What Five Elements Make up a Standard Film Soundtrack

What Five Elements Make up a Standard Film Soundtrack?

Producing a film soundtrack requires the inclusion of several basic elements. That make up the total ending soundtrack. Which represents a mix of songs, dialogue, film score. And other audible tones that represent the mood and style of the film. Learning what five elements make up a standard film soundtrack is important to help you get a full understanding of the work. And important details that go into the creation of the film soundtrack. But, what five elements are included in the standard soundtrack?

1. Foley

A foley represents the sound effects which are designed to be delivered synchronously with the actions portrayed by characters on the screen. Foley sounds include things like the sound of footsteps, the sound of a door slamming, and the sound of glass breaking.

These sounds are created by Foley artists in post-production. Through the use of various techniques and tricks. And they are then included in the standard film soundtrack.

2. Dialogue

When looking to answer the common question, “What five elements make up a standard film soundtrack?” Dialogue is one of the first major elements that should come to mind.

In fact, dialogue is a major element of importance for a film soundtrack. Representing the communication between characters in the film. 

Dialogue may be recorded on the film set, but it’s also often recorded after the filming in a controlled environment. This allows for outside noises and interruptions to be cancelled out. So that the final dialogue for the film soundtrack is perfect.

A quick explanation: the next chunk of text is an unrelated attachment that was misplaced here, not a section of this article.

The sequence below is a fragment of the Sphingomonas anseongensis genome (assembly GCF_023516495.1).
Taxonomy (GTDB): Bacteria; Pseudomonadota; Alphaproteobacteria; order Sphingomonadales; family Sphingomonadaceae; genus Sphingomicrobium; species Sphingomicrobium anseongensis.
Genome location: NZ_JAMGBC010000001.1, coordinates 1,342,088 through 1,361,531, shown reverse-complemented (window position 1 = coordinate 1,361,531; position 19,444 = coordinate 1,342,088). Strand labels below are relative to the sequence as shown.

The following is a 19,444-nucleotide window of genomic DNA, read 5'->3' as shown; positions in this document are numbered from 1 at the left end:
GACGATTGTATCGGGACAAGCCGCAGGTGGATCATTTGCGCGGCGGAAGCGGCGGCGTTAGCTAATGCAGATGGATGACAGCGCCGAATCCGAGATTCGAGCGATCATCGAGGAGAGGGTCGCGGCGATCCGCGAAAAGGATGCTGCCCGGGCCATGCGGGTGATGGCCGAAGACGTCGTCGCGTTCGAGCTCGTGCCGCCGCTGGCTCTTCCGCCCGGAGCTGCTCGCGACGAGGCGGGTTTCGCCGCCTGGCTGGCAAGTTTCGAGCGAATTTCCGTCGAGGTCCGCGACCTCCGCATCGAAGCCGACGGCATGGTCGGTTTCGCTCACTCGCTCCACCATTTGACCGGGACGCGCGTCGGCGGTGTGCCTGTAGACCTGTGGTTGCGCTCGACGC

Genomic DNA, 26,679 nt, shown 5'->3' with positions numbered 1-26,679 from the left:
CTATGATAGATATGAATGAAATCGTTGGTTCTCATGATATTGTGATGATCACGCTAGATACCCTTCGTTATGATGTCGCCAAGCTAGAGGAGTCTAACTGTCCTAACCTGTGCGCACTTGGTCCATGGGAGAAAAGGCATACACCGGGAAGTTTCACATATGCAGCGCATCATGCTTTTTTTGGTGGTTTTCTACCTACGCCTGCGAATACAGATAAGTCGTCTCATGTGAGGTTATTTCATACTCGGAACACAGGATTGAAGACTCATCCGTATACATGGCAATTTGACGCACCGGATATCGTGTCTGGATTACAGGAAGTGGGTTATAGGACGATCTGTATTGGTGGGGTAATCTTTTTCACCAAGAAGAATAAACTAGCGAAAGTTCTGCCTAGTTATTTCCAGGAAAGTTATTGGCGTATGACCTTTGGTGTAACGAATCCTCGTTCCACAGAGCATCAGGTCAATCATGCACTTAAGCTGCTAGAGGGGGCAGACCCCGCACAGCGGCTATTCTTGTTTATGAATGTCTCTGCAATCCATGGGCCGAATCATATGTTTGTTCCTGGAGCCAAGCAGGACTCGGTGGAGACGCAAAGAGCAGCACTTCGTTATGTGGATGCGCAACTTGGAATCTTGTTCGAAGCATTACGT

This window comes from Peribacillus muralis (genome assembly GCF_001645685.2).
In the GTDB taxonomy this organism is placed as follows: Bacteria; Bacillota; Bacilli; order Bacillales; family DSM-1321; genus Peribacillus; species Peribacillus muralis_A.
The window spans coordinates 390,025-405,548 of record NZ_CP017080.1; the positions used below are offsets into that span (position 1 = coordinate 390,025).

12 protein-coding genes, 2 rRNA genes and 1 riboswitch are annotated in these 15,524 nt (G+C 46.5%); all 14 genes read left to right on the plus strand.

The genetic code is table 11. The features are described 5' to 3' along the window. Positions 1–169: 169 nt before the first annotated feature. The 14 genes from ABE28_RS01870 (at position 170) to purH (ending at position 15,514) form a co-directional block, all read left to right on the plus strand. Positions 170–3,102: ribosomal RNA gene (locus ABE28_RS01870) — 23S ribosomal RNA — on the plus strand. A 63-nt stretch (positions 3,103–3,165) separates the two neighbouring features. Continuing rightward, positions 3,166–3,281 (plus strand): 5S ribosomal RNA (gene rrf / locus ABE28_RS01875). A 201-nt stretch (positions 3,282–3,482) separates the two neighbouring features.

3. Sound Effects

The inclusion of sound effects in a standard film soundtrack represents various audible noises that you might hear during the film which add a realistic balance to the scene. For example, you might hear a plane flying over or perhaps you hear guns being fired.

These sounds are not actually take place on the set, but rather are produced in post-production using various instruments or other forms of technology to achieve the desired outcomes.

4. Background 

Ambient sounds or background sounds are also included in a standard film soundtrack. These noises can include just about any of the sounds that you would expect from a particular location or scene.

Examples such as birds chirping, traffic driving by, water dripping, wind swirling, or the sound of large crowds. Background or ambient sounds are important to the atmosphere and help to make the film more realistic. 

5. Music

This includes any film score that is produced specific to the film as well as the use of pre-existing or pre-recorded music that is included in the film. Film music can be made up of a variety of different types and styles of music.

Often it is composed specifically for the film but in other cases, such as when a particular song’s melody and rhythm mesh well with the tone and mood of the film, a pre-recorded song will be included too.

Want to learn more about the fundamental elements of film music? Filmmaker IQ has a wonderful video with more details:

Leave a Reply

Your email address will not be published. Required fields are marked *